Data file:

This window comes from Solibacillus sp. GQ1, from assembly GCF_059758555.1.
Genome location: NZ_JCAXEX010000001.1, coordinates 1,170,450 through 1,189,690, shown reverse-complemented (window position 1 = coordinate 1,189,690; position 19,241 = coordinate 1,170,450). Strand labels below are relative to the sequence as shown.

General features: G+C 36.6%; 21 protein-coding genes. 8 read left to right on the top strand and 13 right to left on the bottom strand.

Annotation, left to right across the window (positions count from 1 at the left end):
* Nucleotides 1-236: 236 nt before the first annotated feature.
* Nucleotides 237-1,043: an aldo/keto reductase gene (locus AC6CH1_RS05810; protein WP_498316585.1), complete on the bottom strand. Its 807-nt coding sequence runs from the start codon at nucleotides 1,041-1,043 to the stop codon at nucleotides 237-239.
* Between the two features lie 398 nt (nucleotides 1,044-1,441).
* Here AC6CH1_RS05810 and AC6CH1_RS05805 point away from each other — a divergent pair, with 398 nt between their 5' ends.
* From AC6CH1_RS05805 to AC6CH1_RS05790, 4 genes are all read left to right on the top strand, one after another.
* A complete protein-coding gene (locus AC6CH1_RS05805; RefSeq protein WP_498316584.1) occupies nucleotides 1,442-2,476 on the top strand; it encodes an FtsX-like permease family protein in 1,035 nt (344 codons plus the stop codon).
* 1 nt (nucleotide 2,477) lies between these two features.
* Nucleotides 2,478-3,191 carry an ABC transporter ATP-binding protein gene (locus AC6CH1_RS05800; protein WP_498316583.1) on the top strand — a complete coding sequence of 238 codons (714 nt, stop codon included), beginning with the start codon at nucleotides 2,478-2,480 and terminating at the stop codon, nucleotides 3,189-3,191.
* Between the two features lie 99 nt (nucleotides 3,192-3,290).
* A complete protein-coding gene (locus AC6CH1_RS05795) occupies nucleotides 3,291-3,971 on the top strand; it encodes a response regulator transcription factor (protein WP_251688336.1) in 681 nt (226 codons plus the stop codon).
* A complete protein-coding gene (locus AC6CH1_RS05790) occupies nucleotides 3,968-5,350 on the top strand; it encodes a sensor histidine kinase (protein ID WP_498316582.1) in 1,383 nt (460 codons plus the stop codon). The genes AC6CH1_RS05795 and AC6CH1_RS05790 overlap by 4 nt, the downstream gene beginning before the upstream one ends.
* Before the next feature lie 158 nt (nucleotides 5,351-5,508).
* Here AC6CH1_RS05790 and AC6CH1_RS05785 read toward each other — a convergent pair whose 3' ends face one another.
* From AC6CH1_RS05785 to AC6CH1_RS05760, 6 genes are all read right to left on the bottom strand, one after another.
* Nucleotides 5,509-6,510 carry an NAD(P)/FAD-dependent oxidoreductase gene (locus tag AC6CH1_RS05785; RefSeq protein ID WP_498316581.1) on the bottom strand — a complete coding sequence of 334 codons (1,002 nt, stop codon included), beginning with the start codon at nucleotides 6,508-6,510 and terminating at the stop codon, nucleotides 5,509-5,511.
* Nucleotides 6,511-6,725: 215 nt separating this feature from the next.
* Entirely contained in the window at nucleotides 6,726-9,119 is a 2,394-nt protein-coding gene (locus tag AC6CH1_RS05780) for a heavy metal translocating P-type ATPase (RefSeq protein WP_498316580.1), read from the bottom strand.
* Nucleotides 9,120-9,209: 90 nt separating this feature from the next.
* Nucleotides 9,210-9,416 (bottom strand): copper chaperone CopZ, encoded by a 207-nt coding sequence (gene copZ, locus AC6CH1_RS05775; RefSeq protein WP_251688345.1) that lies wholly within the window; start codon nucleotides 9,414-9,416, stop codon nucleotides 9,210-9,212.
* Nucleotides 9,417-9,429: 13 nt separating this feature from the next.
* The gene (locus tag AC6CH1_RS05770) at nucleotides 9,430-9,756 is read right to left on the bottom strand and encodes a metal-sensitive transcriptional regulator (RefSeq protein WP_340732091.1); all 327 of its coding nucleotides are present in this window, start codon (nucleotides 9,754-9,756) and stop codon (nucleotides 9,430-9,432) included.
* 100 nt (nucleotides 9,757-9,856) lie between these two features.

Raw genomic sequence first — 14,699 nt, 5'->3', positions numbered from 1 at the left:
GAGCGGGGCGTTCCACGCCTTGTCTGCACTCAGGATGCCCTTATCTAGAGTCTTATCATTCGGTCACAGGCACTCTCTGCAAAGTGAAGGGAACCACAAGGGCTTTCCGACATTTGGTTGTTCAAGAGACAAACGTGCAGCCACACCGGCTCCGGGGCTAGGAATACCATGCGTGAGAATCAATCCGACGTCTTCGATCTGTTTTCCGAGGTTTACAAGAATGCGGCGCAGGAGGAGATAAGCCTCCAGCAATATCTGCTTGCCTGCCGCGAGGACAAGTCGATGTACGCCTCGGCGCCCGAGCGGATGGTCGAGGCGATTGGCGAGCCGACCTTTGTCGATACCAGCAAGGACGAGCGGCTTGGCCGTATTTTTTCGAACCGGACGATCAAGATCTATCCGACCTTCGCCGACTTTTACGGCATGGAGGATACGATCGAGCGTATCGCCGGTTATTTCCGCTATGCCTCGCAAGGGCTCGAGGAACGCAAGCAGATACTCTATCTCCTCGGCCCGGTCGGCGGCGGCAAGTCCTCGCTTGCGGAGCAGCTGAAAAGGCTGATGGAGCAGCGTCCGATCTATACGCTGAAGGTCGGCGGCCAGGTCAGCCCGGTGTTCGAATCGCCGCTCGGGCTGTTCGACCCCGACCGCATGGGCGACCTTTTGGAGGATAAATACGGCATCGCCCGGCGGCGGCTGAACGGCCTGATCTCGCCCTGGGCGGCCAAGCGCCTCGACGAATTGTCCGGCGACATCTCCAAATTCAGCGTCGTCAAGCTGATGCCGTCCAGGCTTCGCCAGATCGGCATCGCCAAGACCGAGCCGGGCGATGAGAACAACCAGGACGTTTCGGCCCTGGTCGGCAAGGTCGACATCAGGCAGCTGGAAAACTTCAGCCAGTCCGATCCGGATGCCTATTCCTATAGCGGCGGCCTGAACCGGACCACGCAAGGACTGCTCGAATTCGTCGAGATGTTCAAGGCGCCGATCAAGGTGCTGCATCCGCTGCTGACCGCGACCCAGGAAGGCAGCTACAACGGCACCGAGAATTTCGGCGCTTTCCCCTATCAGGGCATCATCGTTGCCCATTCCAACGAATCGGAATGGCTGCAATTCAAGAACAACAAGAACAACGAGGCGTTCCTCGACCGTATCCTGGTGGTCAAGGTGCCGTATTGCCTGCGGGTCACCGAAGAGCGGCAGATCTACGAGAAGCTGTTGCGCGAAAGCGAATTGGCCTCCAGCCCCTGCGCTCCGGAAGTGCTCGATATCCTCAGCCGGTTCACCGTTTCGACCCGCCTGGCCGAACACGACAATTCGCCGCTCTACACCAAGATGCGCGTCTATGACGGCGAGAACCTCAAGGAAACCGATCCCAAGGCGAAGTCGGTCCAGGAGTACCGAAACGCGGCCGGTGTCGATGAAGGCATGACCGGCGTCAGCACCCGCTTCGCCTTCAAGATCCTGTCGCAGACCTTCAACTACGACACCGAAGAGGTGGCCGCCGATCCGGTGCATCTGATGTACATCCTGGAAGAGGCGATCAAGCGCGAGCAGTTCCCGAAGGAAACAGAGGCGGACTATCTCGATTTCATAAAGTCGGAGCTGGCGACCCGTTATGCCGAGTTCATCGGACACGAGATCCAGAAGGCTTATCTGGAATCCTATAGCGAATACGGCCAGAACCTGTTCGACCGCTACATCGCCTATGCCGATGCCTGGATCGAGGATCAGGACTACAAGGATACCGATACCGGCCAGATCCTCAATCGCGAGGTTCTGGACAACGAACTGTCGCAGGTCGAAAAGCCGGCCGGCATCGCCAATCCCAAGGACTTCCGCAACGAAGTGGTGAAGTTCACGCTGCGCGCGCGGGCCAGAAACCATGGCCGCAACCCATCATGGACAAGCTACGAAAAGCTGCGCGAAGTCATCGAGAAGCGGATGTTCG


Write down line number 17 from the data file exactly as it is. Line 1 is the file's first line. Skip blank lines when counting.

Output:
* Here AC6CH1_RS05790 and AC6CH1_RS05785 read toward each other — a convergent pair whose 3' ends face one another.